🔥 Recently Launched : AON, SHRM and Vantage Circle Partnered Annual Rewards and Recognition Report 2024-25

5 Employee Engagement Statistics For Those In A Manager’s Role

6 min read   |  
Last Updated on

For people in a manager’s role, 2023 brought countless new ideas and obstacles to the table.

Expectations are at an all-time high for the managers who have to be at the top of their game. People in the manager’s role know how overwhelming it all can be.

Effective managers have to be good at human skills, conceptual skills. Also, they are good at getting the hang of the new technologies available.

On top of that, they have to keep up-to-date on the latest employee engagement trends!

Manager’s Role in Employee Engagement

It may all seem daunting, isn’t it?

All these piled up expectations have resulted in stress among the managers. Eventually, it will result in extreme burnout and dwindling productivity.

The manager’s role in keeping the team happy, motivated, and engaged is immense.

When a manager can’t function properly, the team grinds to a halt. In many ways, a manager is a link between employee engagement and senior management.

A managerial role demands a lot from its occupants. Every manager represents:

  • An efficient resource allocator.
  • Have good human resources skills.
  • Fulfill the informational role. It means being an effective spokesperson.
  • Also, should be able to handle interpersonal roles. It means being someone who can be trusted to lead.
  • A functional manager should have sufficient technical skills.
  • Conveys information clearly and concisely.

This article is for those in the manager’s role to make things easier on the employee engagement front.

Thus, a manager’s role is hard, as established. Having a list of the most crucial employee engagement statistics will definitely help.

Here are the top employee engagement statistics so that managing 2024 becomes a little easier.

Top 5 Statistics From Previous Years To Redefine The Manager’s Role

Here are the top 5 employee engagement statistics from previous years that changed our expectations from a manager’s role.

(Source: Unsplash)

1. 29% of employees cited their benefits package as a top reason to look for a new job.

A survey conducted by SHRM revealed something interesting. About 29% of employees are more likely to look for a new job if the benefits package is not up to their satisfaction.

Companies that used employee benefits as a strategic tool for retention were twice as likely to have an engaged workforce. It also brings about better company performance as compared to companies without any employee benefits.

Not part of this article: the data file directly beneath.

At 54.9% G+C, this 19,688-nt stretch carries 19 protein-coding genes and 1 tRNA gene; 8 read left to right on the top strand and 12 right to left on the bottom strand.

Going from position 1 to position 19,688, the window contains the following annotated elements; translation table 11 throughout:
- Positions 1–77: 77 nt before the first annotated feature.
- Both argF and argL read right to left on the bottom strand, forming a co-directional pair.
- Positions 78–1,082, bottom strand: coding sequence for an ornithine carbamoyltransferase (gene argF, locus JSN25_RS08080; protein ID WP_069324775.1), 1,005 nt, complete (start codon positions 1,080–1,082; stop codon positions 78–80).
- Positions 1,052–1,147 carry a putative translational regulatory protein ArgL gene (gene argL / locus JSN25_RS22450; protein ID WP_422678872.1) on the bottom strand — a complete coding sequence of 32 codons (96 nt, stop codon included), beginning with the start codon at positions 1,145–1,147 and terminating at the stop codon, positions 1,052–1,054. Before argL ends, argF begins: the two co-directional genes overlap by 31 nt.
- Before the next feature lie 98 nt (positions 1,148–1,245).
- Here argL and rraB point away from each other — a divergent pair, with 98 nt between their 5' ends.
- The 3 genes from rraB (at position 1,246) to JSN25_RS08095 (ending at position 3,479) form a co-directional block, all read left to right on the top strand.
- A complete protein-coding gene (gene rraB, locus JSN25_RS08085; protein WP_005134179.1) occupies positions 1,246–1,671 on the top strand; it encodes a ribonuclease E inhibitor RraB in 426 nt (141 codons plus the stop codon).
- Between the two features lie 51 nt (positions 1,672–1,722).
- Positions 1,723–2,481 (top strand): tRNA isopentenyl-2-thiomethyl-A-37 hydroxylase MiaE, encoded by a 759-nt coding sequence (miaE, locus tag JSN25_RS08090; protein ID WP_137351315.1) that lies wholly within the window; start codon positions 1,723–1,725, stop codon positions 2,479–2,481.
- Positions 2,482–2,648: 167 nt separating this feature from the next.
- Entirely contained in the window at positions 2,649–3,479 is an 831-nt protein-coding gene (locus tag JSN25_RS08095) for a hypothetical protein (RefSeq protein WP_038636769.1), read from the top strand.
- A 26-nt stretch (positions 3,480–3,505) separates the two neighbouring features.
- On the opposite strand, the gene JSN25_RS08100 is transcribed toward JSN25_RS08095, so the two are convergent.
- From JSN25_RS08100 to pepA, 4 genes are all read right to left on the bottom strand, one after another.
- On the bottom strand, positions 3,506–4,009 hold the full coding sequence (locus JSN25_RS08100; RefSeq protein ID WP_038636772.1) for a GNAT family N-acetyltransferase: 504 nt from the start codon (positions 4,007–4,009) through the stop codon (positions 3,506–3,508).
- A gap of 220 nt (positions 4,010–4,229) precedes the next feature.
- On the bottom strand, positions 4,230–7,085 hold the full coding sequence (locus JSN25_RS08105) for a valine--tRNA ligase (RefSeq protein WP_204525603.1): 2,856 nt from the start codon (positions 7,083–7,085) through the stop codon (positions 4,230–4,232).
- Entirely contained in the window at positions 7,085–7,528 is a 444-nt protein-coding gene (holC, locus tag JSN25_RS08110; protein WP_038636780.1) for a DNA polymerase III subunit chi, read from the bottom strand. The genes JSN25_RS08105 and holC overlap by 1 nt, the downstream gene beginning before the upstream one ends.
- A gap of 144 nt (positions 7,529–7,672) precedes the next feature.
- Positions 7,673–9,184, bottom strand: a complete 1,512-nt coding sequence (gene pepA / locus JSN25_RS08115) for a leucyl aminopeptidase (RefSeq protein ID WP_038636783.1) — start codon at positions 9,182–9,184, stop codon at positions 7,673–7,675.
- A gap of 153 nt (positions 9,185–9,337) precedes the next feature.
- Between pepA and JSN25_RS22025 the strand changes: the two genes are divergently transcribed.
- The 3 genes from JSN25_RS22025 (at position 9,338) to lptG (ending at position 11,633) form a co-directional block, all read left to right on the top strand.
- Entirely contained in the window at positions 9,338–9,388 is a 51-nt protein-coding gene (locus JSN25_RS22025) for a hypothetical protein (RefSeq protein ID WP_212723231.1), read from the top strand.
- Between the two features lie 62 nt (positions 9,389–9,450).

This illustrates how powerful benefits are. Benefits can save a company a substantial amount of cost in the long haul and also engage employees.

How To Fix This As Someone In The Manager’s Role:

  • Devise a strategic and attractive employee benefits program.
  • Provide a benefits statement that highlights the monetary value of each benefit.
  • Show employees how their benefits compare with competitors in the same region.
  • Flexible employee benefits choices. Offer a point-based rewarding system.
  • Share the progress of expanding employee benefits over time with employees.

2. Only 14% of employees strongly agree that the performance reviews they receive inspire them to improve.

Fewer than three in 10 employees believe their performance reviews are accurate.

For the ones in the manager’s role, it might seem to be a mighty task. However, the best managers recognize an employee’s potential. They also show how an employee can improve their future work performance.

A performance review should be elemental in discussing the employee’s strengths as well as weaknesses.

Focusing on the employee’s strengths helps the employee to stay motivated. Whereas the negative feedback gives a basis on where to improve and push their best performance forward.

How To Fix This As Someone In The Manager’s Role:

  • To begin with, review an employee’s performance at least once every six months. Reassess an employee’s performance, goals, and priorities.
  • Again, ensure that the expectations from the employee are fair. Consider the time and resources made available to the employee.
  • Meanwhile, focus on the three most important aspects of a performance review. They are individual achievement, team collaboration, and customer value.
  • Also, prioritize developmental needs just as much as immediate performance metrics and goals. It might be special projects, skills training, or mentoring experiences.

3. 69% of millennials show loyalty to diverse and flexible work cultures.

According to a study by Deloitte, millennials place diversity as a basis for loyalty.